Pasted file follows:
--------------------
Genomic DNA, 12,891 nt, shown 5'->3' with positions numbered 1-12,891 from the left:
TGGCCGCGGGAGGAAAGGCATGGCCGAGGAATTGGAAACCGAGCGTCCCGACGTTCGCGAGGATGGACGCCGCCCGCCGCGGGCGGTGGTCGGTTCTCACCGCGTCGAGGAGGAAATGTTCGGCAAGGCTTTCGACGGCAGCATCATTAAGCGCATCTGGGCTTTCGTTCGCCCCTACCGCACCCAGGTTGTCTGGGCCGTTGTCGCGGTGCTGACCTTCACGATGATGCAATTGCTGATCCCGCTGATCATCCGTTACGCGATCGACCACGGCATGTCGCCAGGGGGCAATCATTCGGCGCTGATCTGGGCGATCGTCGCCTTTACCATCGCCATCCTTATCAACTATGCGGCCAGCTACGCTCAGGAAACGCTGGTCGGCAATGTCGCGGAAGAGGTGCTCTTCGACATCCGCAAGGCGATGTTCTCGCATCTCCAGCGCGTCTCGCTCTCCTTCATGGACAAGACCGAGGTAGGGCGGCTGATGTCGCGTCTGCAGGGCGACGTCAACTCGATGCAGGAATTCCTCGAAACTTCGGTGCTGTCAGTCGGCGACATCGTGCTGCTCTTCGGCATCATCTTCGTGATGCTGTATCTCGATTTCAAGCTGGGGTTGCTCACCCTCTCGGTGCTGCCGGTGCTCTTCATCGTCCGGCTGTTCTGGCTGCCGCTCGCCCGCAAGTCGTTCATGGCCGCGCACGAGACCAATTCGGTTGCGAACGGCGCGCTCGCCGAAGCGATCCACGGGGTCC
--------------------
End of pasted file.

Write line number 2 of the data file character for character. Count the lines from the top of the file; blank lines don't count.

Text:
TGGCCGCGGGAGGAAAGGCATGGCCGAGGAATTGGAAACCGAGCGTCCCGACGTTCGCGAGGATGGACGCCGCCCGCCGCGGGCGGTGGTCGGTTCTCACCGCGTCGAGGAGGAAATGTTCGGCAAGGCTTTCGACGGCAGCATCATTAAGCGCATCTGGGCTTTCGTTCGCCCCTACCGCACCCAGGTTGTCTGGGCCGTTGTCGCGGTGCTGACCTTCACGATGATGCAATTGCTGATCCCGCTGATCATCCGTTACGCGATCGACCACGGCATGTCGCCAGGGGGCAATCATTCGGCGCTGATCTGGGCGATCGTCGCCTTTACCATCGCCATCCTTATCAACTATGCGGCCAGCTACGCTCAGGAAACGCTGGTCGGCAATGTCGCGGAAGAGGTGCTCTTCGACATCCGCAAGGCGATGTTCTCGCATCTCCAGCGCGTCTCGCTCTCCTTCATGGACAAGACCGAGGTAGGGCGGCTGATGTCGCGTCTGCAGGGCGACGTCAACTCGATGCAGGAATTCCTCGAAACTTCGGTGCTGTCAGTCGGCGACATCGTGCTGCTCTTCGGCATCATCTTCGTGATGCTGTATCTCGATTTCAAGCTGGGGTTGCTCACCCTCTCGGTGCTGCCGGTGCTCTTCATCGTCCGGCTGTTCTGGCTGCCGCTCGCCCGCAAGTCGTTCATGGCCGCGCACGAGACCAATTCGGTTGCGAACGGCGCGCTCGCCGAAGCGATCCACGGGGTCC